Monday, 31 December 2012

The Fiery Flames of the Stinging Snapdragon

                            The Puritan Pamphleteer Phillip Stubbes got himself into a right old lather about his neighbours’ festive amusements and let them know what he thought about them in the marvellous madness of his Anatomie of Madness (1583). 
But fpecially in Chriftimas tyme, there is nothing els vfed but cards, dice, tables, mafking, mumming, bowling, & fuch like fooleries.” 
Stubbes had a thing about dice in particular and rattled on about the sinfulness of playing with them ad nauseum, but he didn’t live to see the dies put away for the last time, (here’s a thing that might win you a pint in a pub bet – dice is the singular form, the plural is dies). Dies played a part in the ‘mummerie’ of 1377 I mentioned yesterday, when the then Prince Richard (later Richard II) was entertained by his future subjects, as related by John Stow in his Survey of London (1598),  
“… the said mummers did salute, showing by a pair of dice upon the table their desire to play with the prince, which they so handled that the prince did always win when he cast them. Then the mummers set to the prince three jewels, one after another, which were a bowl of gold, a cup of gold, and a ring of gold, which the prince won at three casts.” 
It’s surprising what you can get away with if you have a couple of loaded dice and a susceptible Prince to hand. 


Another Christmas game was Snapdragon, a marvellous pastime that has gone the way Hot-Cockles, Post and Pair, and the Fool Plough. In the times before Health and Safety and Political Correction Gone Mad, small children were encouraged to play with burning brandy, (mix together fire, alcohol and children - what could possibly go wrong?) in the game of Snapdragon, wherein currants or raisins (or other fruits and nuts, such as plums, figs, almonds etc), are put into a bowl, brandy is poured into the bowl and set alight, and the children each take turns to snatch a blazing fruit from the bowl and pop it into their mouth, thus extinguishing the flames. It is best played in a darkened room, when the blue flame of the burning spirit can be seen to finest advantage. What, I repeat, could possibly go wrong? And yet, this harmless parlour diversion has passed into history.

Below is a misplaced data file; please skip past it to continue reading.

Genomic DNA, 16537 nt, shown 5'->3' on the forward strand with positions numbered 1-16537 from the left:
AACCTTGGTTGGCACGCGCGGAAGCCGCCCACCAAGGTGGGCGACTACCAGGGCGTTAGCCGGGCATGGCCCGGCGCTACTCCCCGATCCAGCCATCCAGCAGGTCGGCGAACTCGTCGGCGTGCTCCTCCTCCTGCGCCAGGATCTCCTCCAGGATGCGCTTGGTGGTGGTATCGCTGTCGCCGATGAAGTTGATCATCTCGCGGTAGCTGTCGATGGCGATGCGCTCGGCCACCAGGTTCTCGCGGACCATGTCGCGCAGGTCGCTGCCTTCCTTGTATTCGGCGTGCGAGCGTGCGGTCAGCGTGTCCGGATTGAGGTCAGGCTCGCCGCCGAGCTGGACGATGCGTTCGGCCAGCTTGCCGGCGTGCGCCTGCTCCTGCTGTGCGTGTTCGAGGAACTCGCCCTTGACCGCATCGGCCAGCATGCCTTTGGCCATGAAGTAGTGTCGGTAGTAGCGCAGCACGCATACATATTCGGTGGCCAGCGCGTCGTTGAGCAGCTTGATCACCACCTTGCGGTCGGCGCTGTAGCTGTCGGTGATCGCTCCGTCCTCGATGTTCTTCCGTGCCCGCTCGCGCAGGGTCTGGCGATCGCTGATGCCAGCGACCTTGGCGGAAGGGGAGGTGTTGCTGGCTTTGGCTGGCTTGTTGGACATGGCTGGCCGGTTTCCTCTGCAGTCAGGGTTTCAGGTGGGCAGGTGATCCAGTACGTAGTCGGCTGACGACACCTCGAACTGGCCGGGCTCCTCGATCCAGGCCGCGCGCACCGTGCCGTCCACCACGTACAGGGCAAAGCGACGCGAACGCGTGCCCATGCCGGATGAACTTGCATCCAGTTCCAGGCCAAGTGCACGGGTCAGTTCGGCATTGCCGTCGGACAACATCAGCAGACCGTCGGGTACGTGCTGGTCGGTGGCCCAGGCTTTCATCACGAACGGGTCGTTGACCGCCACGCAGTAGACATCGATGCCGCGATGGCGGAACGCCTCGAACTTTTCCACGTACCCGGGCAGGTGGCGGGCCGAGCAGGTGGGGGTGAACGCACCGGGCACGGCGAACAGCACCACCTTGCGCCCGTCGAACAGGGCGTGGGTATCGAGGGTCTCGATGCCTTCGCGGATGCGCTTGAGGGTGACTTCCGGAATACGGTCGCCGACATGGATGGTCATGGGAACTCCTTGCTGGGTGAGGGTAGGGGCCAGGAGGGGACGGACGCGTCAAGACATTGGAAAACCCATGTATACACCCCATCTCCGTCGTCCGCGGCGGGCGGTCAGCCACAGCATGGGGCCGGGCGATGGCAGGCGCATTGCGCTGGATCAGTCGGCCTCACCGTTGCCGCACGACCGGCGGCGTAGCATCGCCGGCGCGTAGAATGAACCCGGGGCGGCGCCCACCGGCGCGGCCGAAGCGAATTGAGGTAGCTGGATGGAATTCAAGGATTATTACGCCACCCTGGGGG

Playing Snapdragon

There was a rhyme to be recited whilst the game was being played, 
Here he comes with flaming bowl,

Don't he mean to take his toll,

Snip ! Snap ! Dragon!

Take care you don't take too much,

Be not greedy in your clutch,

Snip ! Snap ! Dragon!

With his blue and lapping tongue

Many of you will be stung,

Snip ! Snap ! Dragon!

For he snaps at all that comes

Snatching at his feast of plums,

Snip ! Snap ! Dragon!

But Old Christmas makes him come,

Though he looks so fee ! fa ! fum !

Snip ! Snap ! Dragon!

Don't 'ee fear him, be but bold —

Out he goes, his flames are cold,

Snip ! Snap ! Dragon!”

A Snap-Dragon-Fly

A correspondent to the January 1857 edition of Notes and Queries speculated that the game took its name from the German words Schnapps – a spirit, and Drache – dragon, and went on to mention that the game had also been called flap-dragon and slap-dragon. The same article also adds quotations from Shakespeare, from The Winter’s Tale
But to make an end of the ship: to see how the sea flap-dragoned it,”  
Love’s Labour’s Lost
Thou art easier swallowed than a flap-dragon,” 
and the second part of Henry IV
And drinks off candles' ends as flap-dragons.” 
This last recalls a variation of the game Snapdragon played by adults, wherein a lighted candle was fixed into a mug of ale or cider and players had to drink from the flagon with burning their faces or setting fire to their hair. What larks! 

Michael Faraday referred to Snapdragon in his first Royal Institution Christmas Lecture The Chemical History of a Candle (1848), suggesting the fruits acted as a wick for the burning spirits, allowing the burning to take place without consuming the wick. 

Michael Faraday - The Chemical History of a Candle

The Royal Institution Christmas Lectures are one of this country’s great treasures, begun in 1825 and given every year since (apart from a wee blip during 1939-42, due to Corporal Hitler’s Unpleasantness), they are a series of related public lectures on a single topic, given by a top boffin of the day (David Attenborough, Carl Sagan, Richard Dawkins, Susan Greenfield, Ian Stewart and Monica Grady spring to mind), and although aimed at children they are easily interesting enough for an adult audience. From 1966, they were televised, first of all on BBC2 and they were an important highpoint of this kid’s Christmas, when a grown-up would tell me really interesting stuff with a few experiments thrown in for good measure, and they are one of the things that first got me interested in science (which was the plan, after all). Things were going along fine until the pencil-squeezers and the bean-counters who, knowing the price of everything and the value of nothing, got their grubby fingers in the mix and the lectures were moved to, firstly, Channel 4 and then, unbelievably, Channel 5 and More4, until their return in 2010 to the BBC, in a reduced form of three instead of five lectures, now shown on BBC4, that other marvellous national treasure that broadcasts the best television in the world. Let’s hope that is the end of the matter and we can go on enjoying them henceforth.

No comments:

Post a Comment